ASL University


 American Sign Language: "a"


The letter "A" in American Sign Language (ASL).
 

A:
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(Click for a larger version.)

Tip:  If your screen goes "white" it is because the larger version is so large that you are only seeing the upper left-hand corner of the graphic.
For more letters and handshapes, see: Fingerspelling Art
 

Dr. Bill's Notes
While there is a handshape that represents the fingerspelled letter "A" it is important to realize that American Sign Language doesn't use the English letter "A" as a word the same way it is used in spoken or written English.

Let's consider for a moment the difference in English between the words "a" and "the."
When we use the word "a" in a sentence in English it tends to be so we can introduce a previously unidentified concept into the conversation.

For example, if I use the phrase "a cat" then I'm probably bringing up the topic of a previously unidentified cat.

If I use the phrase "the cat" it generally means I'm referring to a previously identified cat.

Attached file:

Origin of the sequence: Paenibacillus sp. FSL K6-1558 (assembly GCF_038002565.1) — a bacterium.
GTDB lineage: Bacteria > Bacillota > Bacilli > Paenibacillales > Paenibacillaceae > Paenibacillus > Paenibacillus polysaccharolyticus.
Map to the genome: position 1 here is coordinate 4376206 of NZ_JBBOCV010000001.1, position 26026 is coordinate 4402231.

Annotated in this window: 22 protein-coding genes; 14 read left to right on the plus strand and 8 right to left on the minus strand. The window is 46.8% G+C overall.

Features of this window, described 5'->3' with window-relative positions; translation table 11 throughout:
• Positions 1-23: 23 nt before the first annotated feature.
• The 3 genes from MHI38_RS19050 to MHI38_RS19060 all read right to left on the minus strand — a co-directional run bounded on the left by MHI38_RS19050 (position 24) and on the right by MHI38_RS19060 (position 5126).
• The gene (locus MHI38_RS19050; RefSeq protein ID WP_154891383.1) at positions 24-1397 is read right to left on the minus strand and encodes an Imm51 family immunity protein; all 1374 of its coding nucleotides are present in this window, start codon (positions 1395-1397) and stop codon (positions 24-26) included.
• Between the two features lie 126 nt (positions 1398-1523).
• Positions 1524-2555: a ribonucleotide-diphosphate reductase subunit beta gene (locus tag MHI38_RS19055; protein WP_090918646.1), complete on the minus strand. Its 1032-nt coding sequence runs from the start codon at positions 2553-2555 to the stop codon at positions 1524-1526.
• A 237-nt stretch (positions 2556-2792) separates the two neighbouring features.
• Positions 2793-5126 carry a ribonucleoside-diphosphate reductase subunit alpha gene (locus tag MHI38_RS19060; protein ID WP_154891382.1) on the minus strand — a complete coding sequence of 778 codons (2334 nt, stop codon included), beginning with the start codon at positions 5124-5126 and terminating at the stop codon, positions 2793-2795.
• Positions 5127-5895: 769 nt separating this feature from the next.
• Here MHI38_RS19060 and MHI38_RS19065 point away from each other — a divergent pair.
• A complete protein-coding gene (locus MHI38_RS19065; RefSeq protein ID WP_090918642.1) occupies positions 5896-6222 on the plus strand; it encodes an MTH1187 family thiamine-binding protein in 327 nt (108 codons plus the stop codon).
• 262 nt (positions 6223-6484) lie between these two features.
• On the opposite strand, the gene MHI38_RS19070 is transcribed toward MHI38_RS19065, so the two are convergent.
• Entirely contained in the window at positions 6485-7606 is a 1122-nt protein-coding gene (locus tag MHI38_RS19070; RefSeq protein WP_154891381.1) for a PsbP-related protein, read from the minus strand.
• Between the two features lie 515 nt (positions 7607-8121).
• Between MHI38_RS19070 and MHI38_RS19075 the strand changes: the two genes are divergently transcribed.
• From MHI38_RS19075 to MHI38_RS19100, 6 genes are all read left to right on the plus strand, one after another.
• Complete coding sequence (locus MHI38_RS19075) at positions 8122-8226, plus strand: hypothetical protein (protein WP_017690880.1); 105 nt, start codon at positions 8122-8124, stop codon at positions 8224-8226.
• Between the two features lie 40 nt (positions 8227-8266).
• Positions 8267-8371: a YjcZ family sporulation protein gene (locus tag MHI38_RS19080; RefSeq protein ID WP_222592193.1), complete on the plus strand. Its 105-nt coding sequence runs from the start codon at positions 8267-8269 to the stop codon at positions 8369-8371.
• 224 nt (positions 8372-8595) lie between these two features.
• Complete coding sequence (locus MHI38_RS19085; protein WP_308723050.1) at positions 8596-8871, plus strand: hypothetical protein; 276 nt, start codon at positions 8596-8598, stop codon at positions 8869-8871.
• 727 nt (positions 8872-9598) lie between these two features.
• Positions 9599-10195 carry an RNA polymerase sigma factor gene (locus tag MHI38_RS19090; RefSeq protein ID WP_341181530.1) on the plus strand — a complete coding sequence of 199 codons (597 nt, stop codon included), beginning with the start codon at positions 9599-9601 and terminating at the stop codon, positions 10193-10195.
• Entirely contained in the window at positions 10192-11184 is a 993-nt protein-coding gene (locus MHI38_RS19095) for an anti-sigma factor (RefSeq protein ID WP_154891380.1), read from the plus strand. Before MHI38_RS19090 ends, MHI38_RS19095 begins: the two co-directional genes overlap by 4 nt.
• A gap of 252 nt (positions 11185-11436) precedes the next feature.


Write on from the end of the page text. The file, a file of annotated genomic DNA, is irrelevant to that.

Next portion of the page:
Thus "a" and "the" are "reference" words. We use them to refer to a topic in this case, "a cat."

In ASL to refer to a previously unidentified cat you would not use the fingerspelled letter "A" but instead you might sign:

I NOTICE NEW CAT…

NEW CAT show-UP …
HAPPEN STRANGE CAT …
CAT I NEVER SEE BEFORE …
CAT I not-YET SEE …
CAT I DON'T-KNOW …
SOMETHING CAT …
So we can see that to express the concept of "a" in ASL we would use one of the following signs or a similar approach:

SOMETHING

STRANGE
DON'T-KNOW
INVENTED / "came up with" / "created or made up in the mind"
NEW

To express the concept of "the" as in "the woman," we would use phrases such as:

INDEX-(point) WOMAN
THAT WOMAN
(Directional head-thrust) WOMAN
[Location of WOMAN]  (We establish the idea that there is a woman a certain location and then refer to that location as if the woman were there. For example, we mention that there is "a" woman. Then immediately after that we point our index finger to a some direction in space (usually off to our dominant side) and make a comment of some sort. It is understood that we are referring to "the woman" as if we were actually pointing at her. We can even do certain directional verbs (indicating verbs) such as GIVE in the direction of the location where the woman is "established" and the sign GIVE will take on the meaning of "give it to the woman" or a similar meaning.


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